OAC's Williams Explains Planning/Programming Process to City Officials
The Oklahoma Municipal League’s annual conference provides a great opportunity for public officials representing Oklahoma’s cities and towns to gather for a three-day period to discuss issues impacting their cities or towns and learn ways they can make improvements.
This year’s OML conference was held at the Cox Convention Center in Oklahoma City, Sept. 25-27, and the Oklahoma Aeronautics Commission played a significant role. Not only did the agency lease booth space during the exposition portion of the conference but it also provided a speaker during one of the breakout sessions.
Dale Williams, OAC’s airport development manager, explained the importance of airports to the state and described the role the Commission plays in developing the state’s airport system, which he said is currently comprised of 110 public owned airports. Because Oklahoma channels federal funds for the Federal Aviation Administration to local airports for various infrastructure projects, the Commission uses its own planning and programming processes to develop the Commission’s Three-year Capital Improvement Program or CIP, he said.
The CIP is the programming guide for federal and state funds for airport development consistent with the Oklahoma Airport System Plan, the long-term planning document the Commission uses to identify the network of airports needed to serve the state. The OASP identifies airports by functional classification, service level and design standard.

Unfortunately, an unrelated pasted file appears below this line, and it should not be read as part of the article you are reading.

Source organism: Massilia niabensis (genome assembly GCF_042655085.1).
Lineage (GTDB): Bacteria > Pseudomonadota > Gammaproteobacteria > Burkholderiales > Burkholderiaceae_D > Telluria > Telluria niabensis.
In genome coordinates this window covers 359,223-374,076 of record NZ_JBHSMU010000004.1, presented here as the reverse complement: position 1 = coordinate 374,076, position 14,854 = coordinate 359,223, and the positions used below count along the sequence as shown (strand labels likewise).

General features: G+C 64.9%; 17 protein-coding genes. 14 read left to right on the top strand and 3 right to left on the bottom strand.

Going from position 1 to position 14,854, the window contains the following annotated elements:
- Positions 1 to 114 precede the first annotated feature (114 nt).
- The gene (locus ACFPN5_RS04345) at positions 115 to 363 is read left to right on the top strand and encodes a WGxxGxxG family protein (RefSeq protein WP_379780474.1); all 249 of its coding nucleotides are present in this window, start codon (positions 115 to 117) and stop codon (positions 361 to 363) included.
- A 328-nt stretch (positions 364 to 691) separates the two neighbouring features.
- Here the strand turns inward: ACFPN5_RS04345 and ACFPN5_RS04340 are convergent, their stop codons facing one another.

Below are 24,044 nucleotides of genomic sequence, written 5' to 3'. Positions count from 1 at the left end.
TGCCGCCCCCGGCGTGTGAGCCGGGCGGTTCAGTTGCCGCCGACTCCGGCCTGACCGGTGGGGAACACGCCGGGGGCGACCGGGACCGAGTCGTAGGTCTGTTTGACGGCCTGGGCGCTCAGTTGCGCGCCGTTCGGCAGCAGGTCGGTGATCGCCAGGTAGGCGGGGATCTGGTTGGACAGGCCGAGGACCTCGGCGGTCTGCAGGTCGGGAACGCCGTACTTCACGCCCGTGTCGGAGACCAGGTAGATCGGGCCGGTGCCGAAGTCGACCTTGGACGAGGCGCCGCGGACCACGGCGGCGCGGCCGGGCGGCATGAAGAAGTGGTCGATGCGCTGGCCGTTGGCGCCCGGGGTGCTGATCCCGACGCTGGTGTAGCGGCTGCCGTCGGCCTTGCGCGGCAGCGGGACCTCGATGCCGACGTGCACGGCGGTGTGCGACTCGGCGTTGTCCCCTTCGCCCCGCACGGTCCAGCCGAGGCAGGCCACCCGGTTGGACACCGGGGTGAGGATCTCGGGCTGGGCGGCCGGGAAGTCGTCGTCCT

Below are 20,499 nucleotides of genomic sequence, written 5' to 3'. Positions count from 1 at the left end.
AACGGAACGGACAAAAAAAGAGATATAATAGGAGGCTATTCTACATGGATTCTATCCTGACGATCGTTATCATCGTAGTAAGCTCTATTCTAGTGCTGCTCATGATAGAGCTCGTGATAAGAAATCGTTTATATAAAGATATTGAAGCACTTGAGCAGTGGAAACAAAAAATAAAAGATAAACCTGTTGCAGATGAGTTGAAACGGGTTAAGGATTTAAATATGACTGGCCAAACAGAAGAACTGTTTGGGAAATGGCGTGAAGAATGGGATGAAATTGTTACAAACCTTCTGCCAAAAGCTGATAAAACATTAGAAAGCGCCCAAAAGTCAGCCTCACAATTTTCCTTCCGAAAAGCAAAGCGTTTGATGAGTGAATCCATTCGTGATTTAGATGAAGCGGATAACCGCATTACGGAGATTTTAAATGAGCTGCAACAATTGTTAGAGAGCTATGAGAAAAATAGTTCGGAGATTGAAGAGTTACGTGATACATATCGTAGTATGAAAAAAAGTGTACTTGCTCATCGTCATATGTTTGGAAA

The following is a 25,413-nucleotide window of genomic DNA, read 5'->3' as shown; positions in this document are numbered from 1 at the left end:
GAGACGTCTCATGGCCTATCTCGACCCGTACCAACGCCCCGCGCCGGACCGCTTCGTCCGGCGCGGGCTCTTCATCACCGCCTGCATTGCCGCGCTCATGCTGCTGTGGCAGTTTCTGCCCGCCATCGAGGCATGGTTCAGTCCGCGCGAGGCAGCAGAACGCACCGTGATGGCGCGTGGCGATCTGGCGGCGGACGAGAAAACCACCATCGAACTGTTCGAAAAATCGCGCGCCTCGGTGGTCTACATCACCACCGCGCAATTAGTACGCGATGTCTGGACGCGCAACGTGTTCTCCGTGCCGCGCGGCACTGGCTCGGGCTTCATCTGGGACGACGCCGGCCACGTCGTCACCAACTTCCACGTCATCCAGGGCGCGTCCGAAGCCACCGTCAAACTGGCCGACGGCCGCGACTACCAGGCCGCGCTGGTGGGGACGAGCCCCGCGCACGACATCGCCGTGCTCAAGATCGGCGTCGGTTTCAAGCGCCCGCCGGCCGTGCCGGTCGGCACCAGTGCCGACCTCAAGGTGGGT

Williams explained that the state has previously received about $4.4 million annually in federal State Apportionment and $5 million in federal Discretionary funds for airport projects across the state but received a $3 million cut for this fiscal year. State Apportionment and Discretionary funds are used for what he referred to as “Big Rock Projects” that make a significant improvement to the state airport system such as major runway or taxiway construction or rehabilitation.
He noted that many communities have still been able to take advantage of the FAA’s Non-Primary Entitlement program for those smaller, less costly airport improvement projects. The NPE program provides $150,000 a year to airports recognized by the FAA. In Oklahoma, there are 100 of such airports. Those airports have the option of “banking” their yearly $150,000 grants for up to four years, thereby providing enough funds to tackle some of the larger, more-expensive projects.
Following Williams’ presentation on the CIP, he briefly touched on the Aircraft Pilot and Passenger Protection Act (APPPA) that became effective in 2010. Williams said the new law protects aircraft and their passengers from tall structures that could potentially endanger them during takeoff or on approach. He added that APPPA also regulates land use in close proximity to an airport in order to protect persons on the ground.
"The FAA controls air space but leaves it up to local governments and the State to control land-use issues,” Williams said.